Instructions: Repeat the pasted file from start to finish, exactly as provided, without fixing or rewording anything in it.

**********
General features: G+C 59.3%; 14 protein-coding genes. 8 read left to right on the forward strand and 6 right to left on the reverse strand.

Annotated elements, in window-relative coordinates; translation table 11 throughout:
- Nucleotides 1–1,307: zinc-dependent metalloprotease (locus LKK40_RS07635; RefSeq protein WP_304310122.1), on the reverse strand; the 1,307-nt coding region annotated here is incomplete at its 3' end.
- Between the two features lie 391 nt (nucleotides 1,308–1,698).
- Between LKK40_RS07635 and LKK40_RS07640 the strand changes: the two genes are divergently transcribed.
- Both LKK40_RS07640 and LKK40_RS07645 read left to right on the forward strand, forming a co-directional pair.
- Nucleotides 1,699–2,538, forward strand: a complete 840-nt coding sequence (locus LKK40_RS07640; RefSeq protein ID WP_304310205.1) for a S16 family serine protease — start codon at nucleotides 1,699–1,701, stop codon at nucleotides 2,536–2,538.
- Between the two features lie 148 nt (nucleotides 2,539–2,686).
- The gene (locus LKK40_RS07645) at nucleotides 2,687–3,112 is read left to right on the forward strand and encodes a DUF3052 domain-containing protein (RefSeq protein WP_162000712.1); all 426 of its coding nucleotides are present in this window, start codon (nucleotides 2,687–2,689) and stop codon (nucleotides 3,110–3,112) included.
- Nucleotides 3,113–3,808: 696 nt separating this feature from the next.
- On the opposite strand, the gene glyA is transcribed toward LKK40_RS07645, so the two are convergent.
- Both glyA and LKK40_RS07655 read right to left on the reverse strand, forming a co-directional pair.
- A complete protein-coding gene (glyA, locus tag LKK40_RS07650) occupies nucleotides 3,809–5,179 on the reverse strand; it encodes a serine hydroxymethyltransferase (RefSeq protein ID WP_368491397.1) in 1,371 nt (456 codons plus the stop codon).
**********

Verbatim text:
General features: G+C 59.3%; 14 protein-coding genes. 8 read left to right on the forward strand and 6 right to left on the reverse strand.

Annotated elements, in window-relative coordinates; translation table 11 throughout:
- Nucleotides 1–1,307: zinc-dependent metalloprotease (locus LKK40_RS07635; RefSeq protein WP_304310122.1), on the reverse strand; the 1,307-nt coding region annotated here is incomplete at its 3' end.
- Between the two features lie 391 nt (nucleotides 1,308–1,698).
- Between LKK40_RS07635 and LKK40_RS07640 the strand changes: the two genes are divergently transcribed.
- Both LKK40_RS07640 and LKK40_RS07645 read left to right on the forward strand, forming a co-directional pair.
- Nucleotides 1,699–2,538, forward strand: a complete 840-nt coding sequence (locus LKK40_RS07640; RefSeq protein ID WP_304310205.1) for a S16 family serine protease — start codon at nucleotides 1,699–1,701, stop codon at nucleotides 2,536–2,538.
- Between the two features lie 148 nt (nucleotides 2,539–2,686).
- The gene (locus LKK40_RS07645) at nucleotides 2,687–3,112 is read left to right on the forward strand and encodes a DUF3052 domain-containing protein (RefSeq protein WP_162000712.1); all 426 of its coding nucleotides are present in this window, start codon (nucleotides 2,687–2,689) and stop codon (nucleotides 3,110–3,112) included.
- Nucleotides 3,113–3,808: 696 nt separating this feature from the next.
- On the opposite strand, the gene glyA is transcribed toward LKK40_RS07645, so the two are convergent.
- Both glyA and LKK40_RS07655 read right to left on the reverse strand, forming a co-directional pair.
- A complete protein-coding gene (glyA, locus tag LKK40_RS07650) occupies nucleotides 3,809–5,179 on the reverse strand; it encodes a serine hydroxymethyltransferase (RefSeq protein ID WP_368491397.1) in 1,371 nt (456 codons plus the stop codon).